By Edna Wallace, Whitham Hebenstreit & Zubek LLP
After many years of discussion, drafting, writing, rewriting, plotting and planning, late last spring, the Affiliate Membership Committee of the Indiana State Bar Association (ISBA) announced that the ISBA had formally approved a voluntary paralegal registration program. The registration proposal was passed by the ISBA House of Delegates at its annual meeting in October 2014. In March of 2015, after a presentation by the Honorable Judge Edward W. Najam Jr., Indiana Court of Appeals and Chair of the ISBA Affiliate Membership Committee, the Board of Governors adopted the program with a target implementation date of July 1, 2015. The ISBA has worked diligently with the Affiliate Membership Committee as well as attorneys and paralegals across the state to establish a voluntary certification program. Requirements that are properly defined in a program that ensures the credential has value (and did not exclude those paralegals who are qualified through experience and training) was the underlying plan.Through education and experience, the certification plan is meant to assist lawyers and administrators in distinguishing paralegals who meet or exceed the skills required for certification.
Applicants seeking ISBA's Registered Paralegal status must be a member in good standing of the ISBA and meet certain education and/or credential criteria. Once approved, the paralegal will become an Indiana Registered Paralegal and identify their status with the initials IRP following his or her name. To maintain the IRP status, there is a CLE requirement consisting of 18 hours of substantive CLE, 3 hours of which must be Ethics over a 3-year period. A minimum of 6 hours of CLE, of which 1 hour must be Ethics, is required each year.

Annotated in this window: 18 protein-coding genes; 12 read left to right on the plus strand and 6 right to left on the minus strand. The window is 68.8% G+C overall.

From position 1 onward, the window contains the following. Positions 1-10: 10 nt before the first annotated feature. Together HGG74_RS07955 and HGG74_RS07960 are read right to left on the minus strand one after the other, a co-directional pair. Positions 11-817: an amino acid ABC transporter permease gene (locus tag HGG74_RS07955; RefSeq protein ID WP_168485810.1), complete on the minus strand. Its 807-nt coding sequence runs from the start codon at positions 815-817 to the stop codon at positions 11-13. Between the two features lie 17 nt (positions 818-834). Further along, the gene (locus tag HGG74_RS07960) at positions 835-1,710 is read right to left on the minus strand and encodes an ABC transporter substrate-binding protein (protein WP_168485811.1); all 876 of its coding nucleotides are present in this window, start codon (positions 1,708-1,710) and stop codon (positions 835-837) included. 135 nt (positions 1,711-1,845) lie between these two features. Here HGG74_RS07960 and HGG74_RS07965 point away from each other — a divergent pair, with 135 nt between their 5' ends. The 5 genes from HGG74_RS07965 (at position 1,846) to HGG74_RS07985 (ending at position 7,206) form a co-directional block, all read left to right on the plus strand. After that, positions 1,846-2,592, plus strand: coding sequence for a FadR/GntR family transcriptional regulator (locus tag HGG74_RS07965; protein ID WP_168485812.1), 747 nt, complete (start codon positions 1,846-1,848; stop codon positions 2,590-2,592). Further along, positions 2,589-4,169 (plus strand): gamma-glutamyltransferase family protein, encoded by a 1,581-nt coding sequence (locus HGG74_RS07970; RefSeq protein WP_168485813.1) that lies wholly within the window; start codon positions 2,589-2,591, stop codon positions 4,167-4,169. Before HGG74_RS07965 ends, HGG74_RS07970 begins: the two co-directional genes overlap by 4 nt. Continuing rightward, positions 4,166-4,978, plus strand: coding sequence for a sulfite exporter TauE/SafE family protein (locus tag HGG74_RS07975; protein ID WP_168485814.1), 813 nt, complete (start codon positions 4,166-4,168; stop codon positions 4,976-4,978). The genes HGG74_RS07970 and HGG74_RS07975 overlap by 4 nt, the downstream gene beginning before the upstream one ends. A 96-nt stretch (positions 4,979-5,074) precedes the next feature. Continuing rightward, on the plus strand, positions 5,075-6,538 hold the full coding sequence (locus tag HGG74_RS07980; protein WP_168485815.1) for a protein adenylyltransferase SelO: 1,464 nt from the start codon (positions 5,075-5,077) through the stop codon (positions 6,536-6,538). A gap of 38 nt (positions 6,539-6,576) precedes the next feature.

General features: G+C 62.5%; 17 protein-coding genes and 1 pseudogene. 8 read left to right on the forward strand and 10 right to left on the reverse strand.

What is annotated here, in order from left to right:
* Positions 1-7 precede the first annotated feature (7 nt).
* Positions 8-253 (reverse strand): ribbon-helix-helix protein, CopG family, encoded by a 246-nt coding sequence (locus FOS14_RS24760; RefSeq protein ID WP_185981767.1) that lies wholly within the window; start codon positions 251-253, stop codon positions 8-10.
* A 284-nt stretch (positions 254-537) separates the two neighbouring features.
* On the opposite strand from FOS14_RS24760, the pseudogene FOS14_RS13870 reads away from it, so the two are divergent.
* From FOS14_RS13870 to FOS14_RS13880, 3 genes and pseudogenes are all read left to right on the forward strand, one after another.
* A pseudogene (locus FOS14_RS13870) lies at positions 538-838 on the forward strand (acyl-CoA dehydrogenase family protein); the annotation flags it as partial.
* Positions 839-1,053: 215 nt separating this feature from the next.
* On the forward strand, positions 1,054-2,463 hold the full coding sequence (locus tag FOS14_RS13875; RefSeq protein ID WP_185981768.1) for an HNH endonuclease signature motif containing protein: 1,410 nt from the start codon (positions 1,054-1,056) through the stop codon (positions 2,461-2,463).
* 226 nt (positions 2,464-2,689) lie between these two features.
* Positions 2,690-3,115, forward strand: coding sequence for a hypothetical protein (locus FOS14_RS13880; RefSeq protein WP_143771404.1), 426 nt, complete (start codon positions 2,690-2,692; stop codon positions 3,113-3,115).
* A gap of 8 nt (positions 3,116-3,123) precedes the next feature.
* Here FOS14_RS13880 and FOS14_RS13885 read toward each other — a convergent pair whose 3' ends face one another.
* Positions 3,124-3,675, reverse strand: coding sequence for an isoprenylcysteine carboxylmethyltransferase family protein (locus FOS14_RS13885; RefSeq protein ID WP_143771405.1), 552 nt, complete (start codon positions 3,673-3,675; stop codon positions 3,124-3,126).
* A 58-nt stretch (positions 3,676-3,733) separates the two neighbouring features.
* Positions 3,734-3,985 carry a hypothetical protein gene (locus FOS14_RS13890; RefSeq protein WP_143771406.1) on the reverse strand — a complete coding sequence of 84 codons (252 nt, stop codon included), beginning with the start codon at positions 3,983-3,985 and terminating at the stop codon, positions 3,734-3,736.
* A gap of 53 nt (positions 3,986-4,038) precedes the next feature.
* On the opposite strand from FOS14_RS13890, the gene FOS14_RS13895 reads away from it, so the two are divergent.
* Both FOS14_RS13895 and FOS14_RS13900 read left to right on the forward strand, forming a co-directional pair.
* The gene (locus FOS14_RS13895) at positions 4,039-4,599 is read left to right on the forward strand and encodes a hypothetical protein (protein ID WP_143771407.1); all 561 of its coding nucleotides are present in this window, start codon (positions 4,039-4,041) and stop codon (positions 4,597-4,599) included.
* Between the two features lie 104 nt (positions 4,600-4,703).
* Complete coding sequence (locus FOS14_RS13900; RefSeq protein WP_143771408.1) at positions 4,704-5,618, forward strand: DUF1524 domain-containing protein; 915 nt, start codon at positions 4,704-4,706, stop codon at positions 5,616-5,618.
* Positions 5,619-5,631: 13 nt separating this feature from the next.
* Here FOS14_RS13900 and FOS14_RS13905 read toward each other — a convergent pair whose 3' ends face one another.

The Affiliate Membership Committee of ISBA is extremely enthusiastic about the development of this new phase in the advancement of the paralegal profession in Indiana. Paralegals aspiring to achieve a higher goal agree that the Indiana Registered Paralegal status will both recognize and convey a person's commitment to competence with the emphasis on professional education and minimum standards for the profession.
To date there are 20 Indiana Registered Paralegals who have been approved by the ISBA for inclusion into the program. Paralegals statewide are encouraged to take advantage of the two-year grandfathering clause, promote the development of paralegal standards, raise the profile of the paralegal profession and standardize the expectations of the public and other legal professionals.
As multi?skilled professionals, paralegals have a diverse knowledge base and must practice effective interpersonal communication skills to maintain collaborative relationships within the legal team. Attorneys will continue to be held accountable for the supervision and actions of their paralegals, however, the IRP will be trained to strive to excel to the highest of ethical and professional standards.
For more information, go to http://www.inbar.org/?RegisteredParalegal
This article was written by Edna Wallace of Whitham Hebenstreit & Zubek LLP. If you would like to submit content or write an article for the Paralegal Committee page, please email Rachel Beachy at firstname.lastname@example.org.